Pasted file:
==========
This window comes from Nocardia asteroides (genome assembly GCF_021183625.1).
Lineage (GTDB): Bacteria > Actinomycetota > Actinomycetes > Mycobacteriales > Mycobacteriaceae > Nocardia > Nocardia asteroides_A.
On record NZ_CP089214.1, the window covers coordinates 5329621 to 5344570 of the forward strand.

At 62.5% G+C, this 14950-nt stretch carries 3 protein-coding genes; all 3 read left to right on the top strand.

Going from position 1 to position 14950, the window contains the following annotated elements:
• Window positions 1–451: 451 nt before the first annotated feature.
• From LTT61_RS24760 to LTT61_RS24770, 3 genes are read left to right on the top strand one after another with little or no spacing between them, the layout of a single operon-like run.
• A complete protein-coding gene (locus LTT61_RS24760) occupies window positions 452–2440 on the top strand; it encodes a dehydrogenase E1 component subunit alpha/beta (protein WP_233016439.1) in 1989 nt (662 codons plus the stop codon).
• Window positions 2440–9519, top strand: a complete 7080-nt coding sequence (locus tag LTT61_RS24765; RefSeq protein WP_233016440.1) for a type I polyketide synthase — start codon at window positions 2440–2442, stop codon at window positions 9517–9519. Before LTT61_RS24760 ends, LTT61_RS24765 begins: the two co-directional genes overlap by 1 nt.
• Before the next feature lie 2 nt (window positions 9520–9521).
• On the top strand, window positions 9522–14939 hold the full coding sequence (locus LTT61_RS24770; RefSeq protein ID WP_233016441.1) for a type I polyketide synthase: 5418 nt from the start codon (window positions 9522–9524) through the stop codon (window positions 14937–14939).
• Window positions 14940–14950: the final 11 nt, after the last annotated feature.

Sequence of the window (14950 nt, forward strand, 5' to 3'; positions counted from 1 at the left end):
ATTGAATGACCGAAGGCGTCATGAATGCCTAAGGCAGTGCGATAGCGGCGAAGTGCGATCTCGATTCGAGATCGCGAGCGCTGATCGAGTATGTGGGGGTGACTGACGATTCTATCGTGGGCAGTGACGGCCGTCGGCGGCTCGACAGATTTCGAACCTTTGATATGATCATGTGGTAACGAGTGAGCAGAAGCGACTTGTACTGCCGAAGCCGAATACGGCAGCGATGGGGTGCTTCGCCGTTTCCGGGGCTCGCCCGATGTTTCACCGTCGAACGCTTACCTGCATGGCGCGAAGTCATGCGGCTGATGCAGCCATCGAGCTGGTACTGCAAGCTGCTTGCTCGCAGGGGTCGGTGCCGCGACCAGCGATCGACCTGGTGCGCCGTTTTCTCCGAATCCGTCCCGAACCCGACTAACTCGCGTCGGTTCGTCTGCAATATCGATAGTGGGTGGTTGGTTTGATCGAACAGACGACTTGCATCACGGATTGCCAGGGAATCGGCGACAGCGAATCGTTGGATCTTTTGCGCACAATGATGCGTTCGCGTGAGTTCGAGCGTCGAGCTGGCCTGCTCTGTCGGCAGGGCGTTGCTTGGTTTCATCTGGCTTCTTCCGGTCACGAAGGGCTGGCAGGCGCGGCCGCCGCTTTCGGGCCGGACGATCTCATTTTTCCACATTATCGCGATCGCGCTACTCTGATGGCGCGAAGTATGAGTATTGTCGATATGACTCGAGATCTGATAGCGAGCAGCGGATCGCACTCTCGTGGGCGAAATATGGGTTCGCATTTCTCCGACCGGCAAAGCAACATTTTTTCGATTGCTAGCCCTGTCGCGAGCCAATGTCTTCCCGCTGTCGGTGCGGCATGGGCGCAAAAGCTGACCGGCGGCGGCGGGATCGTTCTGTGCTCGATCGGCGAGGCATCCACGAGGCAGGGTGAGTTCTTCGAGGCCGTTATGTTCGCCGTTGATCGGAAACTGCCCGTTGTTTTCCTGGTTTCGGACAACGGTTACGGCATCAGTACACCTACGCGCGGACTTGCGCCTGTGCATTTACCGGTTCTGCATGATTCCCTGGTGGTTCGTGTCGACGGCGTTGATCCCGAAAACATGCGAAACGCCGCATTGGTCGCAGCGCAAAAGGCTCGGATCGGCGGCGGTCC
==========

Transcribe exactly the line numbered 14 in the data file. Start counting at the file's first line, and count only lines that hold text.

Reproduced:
ATTGAATGACCGAAGGCGTCATGAATGCCTAAGGCAGTGCGATAGCGGCGAAGTGCGATCTCGATTCGAGATCGCGAGCGCTGATCGAGTATGTGGGGGTGACTGACGATTCTATCGTGGGCAGTGACGGCCGTCGGCGGCTCGACAGATTTCGAACCTTTGATATGATCATGTGGTAACGAGTGAGCAGAAGCGACTTGTACTGCCGAAGCCGAATACGGCAGCGATGGGGTGCTTCGCCGTTTCCGGGGCTCGCCCGATGTTTCACCGTCGAACGCTTACCTGCATGGCGCGAAGTCATGCGGCTGATGCAGCCATCGAGCTGGTACTGCAAGCTGCTTGCTCGCAGGGGTCGGTGCCGCGACCAGCGATCGACCTGGTGCGCCGTTTTCTCCGAATCCGTCCCGAACCCGACTAACTCGCGTCGGTTCGTCTGCAATATCGATAGTGGGTGGTTGGTTTGATCGAACAGACGACTTGCATCACGGATTGCCAGGGAATCGGCGACAGCGAATCGTTGGATCTTTTGCGCACAATGATGCGTTCGCGTGAGTTCGAGCGTCGAGCTGGCCTGCTCTGTCGGCAGGGCGTTGCTTGGTTTCATCTGGCTTCTTCCGGTCACGAAGGGCTGGCAGGCGCGGCCGCCGCTTTCGGGCCGGACGATCTCATTTTTCCACATTATCGCGATCGCGCTACTCTGATGGCGCGAAGTATGAGTATTGTCGATATGACTCGAGATCTGATAGCGAGCAGCGGATCGCACTCTCGTGGGCGAAATATGGGTTCGCATTTCTCCGACCGGCAAAGCAACATTTTTTCGATTGCTAGCCCTGTCGCGAGCCAATGTCTTCCCGCTGTCGGTGCGGCATGGGCGCAAAAGCTGACCGGCGGCGGCGGGATCGTTCTGTGCTCGATCGGCGAGGCATCCACGAGGCAGGGTGAGTTCTTCGAGGCCGTTATGTTCGCCGTTGATCGGAAACTGCCCGTTGTTTTCCTGGTTTCGGACAACGGTTACGGCATCAGTACACCTACGCGCGGACTTGCGCCTGTGCATTTACCGGTTCTGCATGATTCCCTGGTGGTTCGTGTCGACGGCGTTGATCCCGAAAACATGCGAAACGCCGCATTGGTCGCAGCGCAAAAGGCTCGGATCGGCGGCGGTCC